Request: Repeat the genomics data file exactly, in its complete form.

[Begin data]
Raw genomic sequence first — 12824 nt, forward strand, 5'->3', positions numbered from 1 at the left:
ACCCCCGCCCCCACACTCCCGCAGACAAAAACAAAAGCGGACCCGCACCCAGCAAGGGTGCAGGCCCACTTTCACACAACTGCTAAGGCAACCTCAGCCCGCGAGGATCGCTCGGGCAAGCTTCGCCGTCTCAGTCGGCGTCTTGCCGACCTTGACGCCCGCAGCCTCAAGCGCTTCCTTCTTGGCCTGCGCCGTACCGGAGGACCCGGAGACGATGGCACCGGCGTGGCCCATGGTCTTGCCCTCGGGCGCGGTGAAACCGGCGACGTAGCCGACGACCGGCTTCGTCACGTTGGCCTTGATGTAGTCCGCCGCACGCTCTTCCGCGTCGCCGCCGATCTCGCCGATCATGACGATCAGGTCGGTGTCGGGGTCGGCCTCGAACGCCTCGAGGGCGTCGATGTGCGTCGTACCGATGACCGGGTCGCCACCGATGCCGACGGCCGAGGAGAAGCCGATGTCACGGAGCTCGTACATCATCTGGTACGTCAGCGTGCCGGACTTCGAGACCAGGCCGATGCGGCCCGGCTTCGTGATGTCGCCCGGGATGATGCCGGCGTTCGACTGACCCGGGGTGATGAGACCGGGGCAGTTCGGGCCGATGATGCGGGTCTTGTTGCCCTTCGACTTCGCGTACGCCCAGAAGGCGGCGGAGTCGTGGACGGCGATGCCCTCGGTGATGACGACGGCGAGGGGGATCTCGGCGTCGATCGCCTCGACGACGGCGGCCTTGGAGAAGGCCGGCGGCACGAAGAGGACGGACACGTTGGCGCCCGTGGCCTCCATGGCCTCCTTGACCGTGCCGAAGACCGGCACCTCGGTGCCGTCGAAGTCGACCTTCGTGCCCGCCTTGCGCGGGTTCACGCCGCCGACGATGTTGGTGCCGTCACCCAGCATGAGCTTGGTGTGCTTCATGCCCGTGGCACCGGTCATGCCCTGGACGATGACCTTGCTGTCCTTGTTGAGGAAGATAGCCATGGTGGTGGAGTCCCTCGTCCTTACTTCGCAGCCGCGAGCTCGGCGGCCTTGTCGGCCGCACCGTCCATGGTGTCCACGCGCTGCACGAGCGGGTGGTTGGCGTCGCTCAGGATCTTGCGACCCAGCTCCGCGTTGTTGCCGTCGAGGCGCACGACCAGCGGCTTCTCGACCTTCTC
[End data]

Raw genomic sequence first — 12824 nt, forward strand, 5'->3', positions numbered from 1 at the left:
ACCCCCGCCCCCACACTCCCGCAGACAAAAACAAAAGCGGACCCGCACCCAGCAAGGGTGCAGGCCCACTTTCACACAACTGCTAAGGCAACCTCAGCCCGCGAGGATCGCTCGGGCAAGCTTCGCCGTCTCAGTCGGCGTCTTGCCGACCTTGACGCCCGCAGCCTCAAGCGCTTCCTTCTTGGCCTGCGCCGTACCGGAGGACCCGGAGACGATGGCACCGGCGTGGCCCATGGTCTTGCCCTCGGGCGCGGTGAAACCGGCGACGTAGCCGACGACCGGCTTCGTCACGTTGGCCTTGATGTAGTCCGCCGCACGCTCTTCCGCGTCGCCGCCGATCTCGCCGATCATGACGATCAGGTCGGTGTCGGGGTCGGCCTCGAACGCCTCGAGGGCGTCGATGTGCGTCGTACCGATGACCGGGTCGCCACCGATGCCGACGGCCGAGGAGAAGCCGATGTCACGGAGCTCGTACATCATCTGGTACGTCAGCGTGCCGGACTTCGAGACCAGGCCGATGCGGCCCGGCTTCGTGATGTCGCCCGGGATGATGCCGGCGTTCGACTGACCCGGGGTGATGAGACCGGGGCAGTTCGGGCCGATGATGCGGGTCTTGTTGCCCTTCGACTTCGCGTACGCCCAGAAGGCGGCGGAGTCGTGGACGGCGATGCCCTCGGTGATGACGACGGCGAGGGGGATCTCGGCGTCGATCGCCTCGACGACGGCGGCCTTGGAGAAGGCCGGCGGCACGAAGAGGACGGACACGTTGGCGCCCGTGGCCTCCATGGCCTCCTTGACCGTGCCGAAGACCGGCACCTCGGTGCCGTCGAAGTCGACCTTCGTGCCCGCCTTGCGCGGGTTCACGCCGCCGACGATGTTGGTGCCGTCACCCAGCATGAGCTTGGTGTGCTTCATGCCCGTGGCACCGGTCATGCCCTGGACGATGACCTTGCTGTCCTTGTTGAGGAAGATAGCCATGGTGGTGGAGTCCCTCGTCCTTACTTCGCAGCCGCGAGCTCGGCGGCCTTGTCGGCCGCACCGTCCATGGTGTCCACGCGCTGCACGAGCGGGTGGTTGGCGTCGCTCAGGATCTTGCGACCCAGCTCCGCGTTGTTGCCGTCGAGGCGCACGACCAGCGGCTTCTCGACCTTCTC